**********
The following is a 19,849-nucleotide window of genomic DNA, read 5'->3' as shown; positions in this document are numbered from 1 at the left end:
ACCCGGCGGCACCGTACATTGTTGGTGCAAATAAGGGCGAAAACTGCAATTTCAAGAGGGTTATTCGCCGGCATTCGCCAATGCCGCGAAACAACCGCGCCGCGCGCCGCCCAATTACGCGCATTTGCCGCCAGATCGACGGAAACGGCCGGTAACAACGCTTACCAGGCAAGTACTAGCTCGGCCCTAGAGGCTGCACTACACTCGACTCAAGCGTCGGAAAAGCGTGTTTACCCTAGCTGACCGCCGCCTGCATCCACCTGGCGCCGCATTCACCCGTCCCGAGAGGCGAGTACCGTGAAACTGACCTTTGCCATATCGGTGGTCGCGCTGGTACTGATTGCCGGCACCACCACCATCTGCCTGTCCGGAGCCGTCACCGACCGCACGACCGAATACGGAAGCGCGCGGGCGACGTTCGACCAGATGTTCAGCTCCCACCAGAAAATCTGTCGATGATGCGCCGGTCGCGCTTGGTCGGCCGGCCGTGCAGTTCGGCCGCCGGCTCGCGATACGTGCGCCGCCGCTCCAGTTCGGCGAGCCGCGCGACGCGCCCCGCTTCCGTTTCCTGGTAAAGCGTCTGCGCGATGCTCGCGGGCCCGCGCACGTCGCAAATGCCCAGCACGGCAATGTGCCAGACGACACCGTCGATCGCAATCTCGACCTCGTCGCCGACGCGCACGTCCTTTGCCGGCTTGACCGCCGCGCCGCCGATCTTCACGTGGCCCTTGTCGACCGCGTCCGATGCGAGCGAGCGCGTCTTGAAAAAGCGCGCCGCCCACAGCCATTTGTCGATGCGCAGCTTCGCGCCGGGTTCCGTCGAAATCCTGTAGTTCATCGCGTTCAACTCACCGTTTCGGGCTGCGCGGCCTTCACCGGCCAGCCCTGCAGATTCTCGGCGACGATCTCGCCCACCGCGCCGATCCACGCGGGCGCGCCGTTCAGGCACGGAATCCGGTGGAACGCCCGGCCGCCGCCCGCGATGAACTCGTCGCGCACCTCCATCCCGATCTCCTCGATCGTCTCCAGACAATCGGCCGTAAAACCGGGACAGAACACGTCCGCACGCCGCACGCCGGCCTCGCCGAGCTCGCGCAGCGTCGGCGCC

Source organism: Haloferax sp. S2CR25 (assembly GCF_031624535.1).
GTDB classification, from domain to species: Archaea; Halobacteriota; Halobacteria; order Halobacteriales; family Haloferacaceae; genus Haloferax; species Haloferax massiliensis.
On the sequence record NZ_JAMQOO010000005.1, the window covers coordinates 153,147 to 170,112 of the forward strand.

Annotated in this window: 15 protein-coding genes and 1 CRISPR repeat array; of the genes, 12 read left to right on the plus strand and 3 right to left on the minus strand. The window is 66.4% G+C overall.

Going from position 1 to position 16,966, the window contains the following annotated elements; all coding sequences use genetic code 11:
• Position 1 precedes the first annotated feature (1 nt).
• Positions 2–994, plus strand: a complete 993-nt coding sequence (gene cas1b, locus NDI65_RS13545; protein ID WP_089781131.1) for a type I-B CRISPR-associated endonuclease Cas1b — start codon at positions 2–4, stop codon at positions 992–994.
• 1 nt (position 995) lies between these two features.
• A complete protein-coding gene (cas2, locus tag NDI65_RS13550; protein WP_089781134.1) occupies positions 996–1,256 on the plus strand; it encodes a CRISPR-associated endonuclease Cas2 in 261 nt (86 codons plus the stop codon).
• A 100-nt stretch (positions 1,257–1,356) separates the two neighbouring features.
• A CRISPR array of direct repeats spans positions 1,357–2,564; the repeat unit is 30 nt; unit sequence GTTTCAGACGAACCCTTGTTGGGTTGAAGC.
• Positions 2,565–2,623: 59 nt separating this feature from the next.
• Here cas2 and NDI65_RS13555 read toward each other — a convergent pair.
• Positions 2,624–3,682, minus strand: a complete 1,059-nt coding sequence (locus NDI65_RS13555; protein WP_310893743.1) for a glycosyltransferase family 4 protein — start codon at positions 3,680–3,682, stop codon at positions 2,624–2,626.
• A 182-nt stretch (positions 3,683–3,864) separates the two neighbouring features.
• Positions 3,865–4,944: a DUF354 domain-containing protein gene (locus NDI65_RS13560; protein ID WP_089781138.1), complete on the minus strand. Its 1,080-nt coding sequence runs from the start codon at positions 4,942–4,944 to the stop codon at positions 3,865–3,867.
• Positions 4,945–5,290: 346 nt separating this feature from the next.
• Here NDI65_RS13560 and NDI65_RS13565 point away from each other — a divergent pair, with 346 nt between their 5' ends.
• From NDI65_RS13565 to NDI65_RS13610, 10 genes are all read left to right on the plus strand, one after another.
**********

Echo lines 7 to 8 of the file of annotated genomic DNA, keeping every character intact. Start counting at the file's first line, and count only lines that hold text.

Going from position 1 to position 16,966, the window contains the following annotated elements; all coding sequences use genetic code 11:
• Position 1 precedes the first annotated feature (1 nt).